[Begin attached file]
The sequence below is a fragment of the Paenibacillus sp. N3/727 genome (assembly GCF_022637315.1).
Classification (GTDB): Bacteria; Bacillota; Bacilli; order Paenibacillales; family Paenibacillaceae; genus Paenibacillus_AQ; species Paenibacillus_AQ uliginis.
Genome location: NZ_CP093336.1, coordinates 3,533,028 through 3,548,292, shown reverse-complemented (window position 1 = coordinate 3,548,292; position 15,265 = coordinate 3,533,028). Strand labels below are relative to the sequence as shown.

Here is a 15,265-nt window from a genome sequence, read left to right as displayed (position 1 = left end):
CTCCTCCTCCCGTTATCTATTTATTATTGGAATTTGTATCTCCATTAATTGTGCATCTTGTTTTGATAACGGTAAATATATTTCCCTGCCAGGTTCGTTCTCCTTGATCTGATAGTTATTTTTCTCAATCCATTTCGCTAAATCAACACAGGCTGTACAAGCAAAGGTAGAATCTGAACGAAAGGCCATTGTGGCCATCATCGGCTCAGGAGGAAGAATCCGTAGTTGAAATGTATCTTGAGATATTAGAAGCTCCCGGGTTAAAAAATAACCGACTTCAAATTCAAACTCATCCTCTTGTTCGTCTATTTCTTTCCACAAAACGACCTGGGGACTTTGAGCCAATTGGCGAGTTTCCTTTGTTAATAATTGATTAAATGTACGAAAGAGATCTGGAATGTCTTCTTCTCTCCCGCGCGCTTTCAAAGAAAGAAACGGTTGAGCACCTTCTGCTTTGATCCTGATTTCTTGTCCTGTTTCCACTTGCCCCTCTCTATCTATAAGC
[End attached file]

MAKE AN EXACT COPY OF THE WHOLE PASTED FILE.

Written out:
The sequence below is a fragment of the Paenibacillus sp. N3/727 genome (assembly GCF_022637315.1).
Classification (GTDB): Bacteria; Bacillota; Bacilli; order Paenibacillales; family Paenibacillaceae; genus Paenibacillus_AQ; species Paenibacillus_AQ uliginis.
Genome location: NZ_CP093336.1, coordinates 3,533,028 through 3,548,292, shown reverse-complemented (window position 1 = coordinate 3,548,292; position 15,265 = coordinate 3,533,028). Strand labels below are relative to the sequence as shown.

Here is a 15,265-nt window from a genome sequence, read left to right as displayed (position 1 = left end):
CTCCTCCTCCCGTTATCTATTTATTATTGGAATTTGTATCTCCATTAATTGTGCATCTTGTTTTGATAACGGTAAATATATTTCCCTGCCAGGTTCGTTCTCCTTGATCTGATAGTTATTTTTCTCAATCCATTTCGCTAAATCAACACAGGCTGTACAAGCAAAGGTAGAATCTGAACGAAAGGCCATTGTGGCCATCATCGGCTCAGGAGGAAGAATCCGTAGTTGAAATGTATCTTGAGATATTAGAAGCTCCCGGGTTAAAAAATAACCGACTTCAAATTCAAACTCATCCTCTTGTTCGTCTATTTCTTTCCACAAAACGACCTGGGGACTTTGAGCCAATTGGCGAGTTTCCTTTGTTAATAATTGATTAAATGTACGAAAGAGATCTGGAATGTCTTCTTCTCTCCCGCGCGCTTTCAAAGAAAGAAACGGTTGAGCACCTTCTGCTTTGATCCTGATTTCTTGTCCTGTTTCCACTTGCCCCTCTCTATCTATAAGC